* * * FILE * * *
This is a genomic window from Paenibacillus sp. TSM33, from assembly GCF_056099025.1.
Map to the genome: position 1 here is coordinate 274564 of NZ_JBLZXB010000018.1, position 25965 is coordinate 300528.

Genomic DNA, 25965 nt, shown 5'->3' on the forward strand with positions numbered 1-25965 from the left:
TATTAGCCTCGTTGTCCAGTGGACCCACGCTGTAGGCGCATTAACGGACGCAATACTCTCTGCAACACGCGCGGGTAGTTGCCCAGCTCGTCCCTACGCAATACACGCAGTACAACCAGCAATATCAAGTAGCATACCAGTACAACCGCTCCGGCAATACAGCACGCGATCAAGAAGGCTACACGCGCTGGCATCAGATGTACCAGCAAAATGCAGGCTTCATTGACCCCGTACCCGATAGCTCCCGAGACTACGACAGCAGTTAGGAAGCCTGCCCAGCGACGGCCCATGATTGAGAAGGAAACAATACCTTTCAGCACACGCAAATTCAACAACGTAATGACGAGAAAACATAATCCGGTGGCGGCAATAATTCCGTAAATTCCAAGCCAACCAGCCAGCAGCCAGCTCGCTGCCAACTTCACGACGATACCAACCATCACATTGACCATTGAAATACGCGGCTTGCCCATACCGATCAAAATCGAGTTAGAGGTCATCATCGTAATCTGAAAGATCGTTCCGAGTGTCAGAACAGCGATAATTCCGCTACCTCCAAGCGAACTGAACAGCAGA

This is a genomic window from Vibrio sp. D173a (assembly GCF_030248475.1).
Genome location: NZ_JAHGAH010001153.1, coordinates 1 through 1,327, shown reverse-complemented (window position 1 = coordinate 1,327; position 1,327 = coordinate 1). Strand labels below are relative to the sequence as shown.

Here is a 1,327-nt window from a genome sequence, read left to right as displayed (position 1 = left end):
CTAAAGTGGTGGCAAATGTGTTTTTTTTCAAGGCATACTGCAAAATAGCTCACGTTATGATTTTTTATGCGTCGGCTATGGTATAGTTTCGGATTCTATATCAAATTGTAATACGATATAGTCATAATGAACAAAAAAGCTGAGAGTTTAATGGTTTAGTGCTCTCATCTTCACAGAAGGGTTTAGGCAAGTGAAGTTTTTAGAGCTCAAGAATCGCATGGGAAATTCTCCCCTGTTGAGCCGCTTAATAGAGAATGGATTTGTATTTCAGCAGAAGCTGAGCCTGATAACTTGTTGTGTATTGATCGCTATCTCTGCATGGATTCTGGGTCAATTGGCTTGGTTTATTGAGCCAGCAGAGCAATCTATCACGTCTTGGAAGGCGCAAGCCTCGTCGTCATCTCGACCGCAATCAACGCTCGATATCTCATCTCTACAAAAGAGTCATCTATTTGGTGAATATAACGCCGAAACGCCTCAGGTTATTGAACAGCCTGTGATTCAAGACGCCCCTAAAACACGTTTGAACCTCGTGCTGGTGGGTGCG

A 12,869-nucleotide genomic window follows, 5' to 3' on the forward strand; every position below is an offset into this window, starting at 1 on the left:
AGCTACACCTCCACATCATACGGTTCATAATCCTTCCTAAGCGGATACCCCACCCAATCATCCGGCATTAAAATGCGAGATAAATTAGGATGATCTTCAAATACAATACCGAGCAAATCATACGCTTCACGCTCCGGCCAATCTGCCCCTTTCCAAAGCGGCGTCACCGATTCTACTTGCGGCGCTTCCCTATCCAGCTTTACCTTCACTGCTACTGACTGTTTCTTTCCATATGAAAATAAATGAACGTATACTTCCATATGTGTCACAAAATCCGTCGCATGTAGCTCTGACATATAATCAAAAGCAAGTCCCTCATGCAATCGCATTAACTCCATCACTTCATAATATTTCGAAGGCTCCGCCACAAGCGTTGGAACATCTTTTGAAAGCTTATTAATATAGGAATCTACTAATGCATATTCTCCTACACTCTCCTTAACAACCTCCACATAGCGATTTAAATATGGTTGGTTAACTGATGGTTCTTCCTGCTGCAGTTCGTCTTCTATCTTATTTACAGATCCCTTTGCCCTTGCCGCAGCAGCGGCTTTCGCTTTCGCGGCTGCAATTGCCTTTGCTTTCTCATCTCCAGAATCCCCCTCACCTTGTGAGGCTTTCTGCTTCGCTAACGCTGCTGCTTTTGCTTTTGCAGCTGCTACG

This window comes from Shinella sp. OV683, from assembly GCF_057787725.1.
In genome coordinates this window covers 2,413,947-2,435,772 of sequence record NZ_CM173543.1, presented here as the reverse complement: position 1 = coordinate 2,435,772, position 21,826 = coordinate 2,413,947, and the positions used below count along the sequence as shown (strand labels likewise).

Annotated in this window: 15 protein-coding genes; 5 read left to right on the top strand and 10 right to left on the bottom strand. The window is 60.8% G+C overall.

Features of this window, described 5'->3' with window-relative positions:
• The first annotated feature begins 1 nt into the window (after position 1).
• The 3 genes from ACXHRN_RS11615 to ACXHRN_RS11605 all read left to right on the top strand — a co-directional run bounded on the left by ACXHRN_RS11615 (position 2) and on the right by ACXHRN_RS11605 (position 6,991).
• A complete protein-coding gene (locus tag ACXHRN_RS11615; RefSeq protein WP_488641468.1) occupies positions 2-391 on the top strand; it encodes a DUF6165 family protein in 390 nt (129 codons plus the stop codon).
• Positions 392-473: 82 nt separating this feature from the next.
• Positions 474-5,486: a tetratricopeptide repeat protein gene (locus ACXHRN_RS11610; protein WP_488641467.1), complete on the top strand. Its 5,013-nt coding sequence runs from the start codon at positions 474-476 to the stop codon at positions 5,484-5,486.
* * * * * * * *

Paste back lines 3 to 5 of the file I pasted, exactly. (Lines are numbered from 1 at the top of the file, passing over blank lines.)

Genomic DNA, 25965 nt, shown 5'->3' on the forward strand with positions numbered 1-25965 from the left:
TATTAGCCTCGTTGTCCAGTGGACCCACGCTGTAGGCGCATTAACGGACGCAATACTCTCTGCAACACGCGCGGGTAGTTGCCCAGCTCGTCCCTACGCAATACACGCAGTACAACCAGCAATATCAAGTAGCATACCAGTACAACCGCTCCGGCAATACAGCACGCGATCAAGAAGGCTACACGCGCTGGCATCAGATGTACCAGCAAAATGCAGGCTTCATTGACCCCGTACCCGATAGCTCCCGAGACTACGACAGCAGTTAGGAAGCCTGCCCAGCGACGGCCCATGATTGAGAAGGAAACAATACCTTTCAGCACACGCAAATTCAACAACGTAATGACGAGAAAACATAATCCGGTGGCGGCAATAATTCCGTAAATTCCAAGCCAACCAGCCAGCAGCCAGCTCGCTGCCAACTTCACGACGATACCAACCATCACATTGACCATTGAAATACGCGGCTTGCCCATACCGATCAAAATCGAGTTAGAGGTCATCATCGTAATCTGAAAGATCGTTCCGAGTGTCAGAACAGCGATAATTCCGCTACCTCCAAGCGAACTGAACAGCAGA

This is a genomic window from Vibrio sp. D173a (assembly GCF_030248475.1).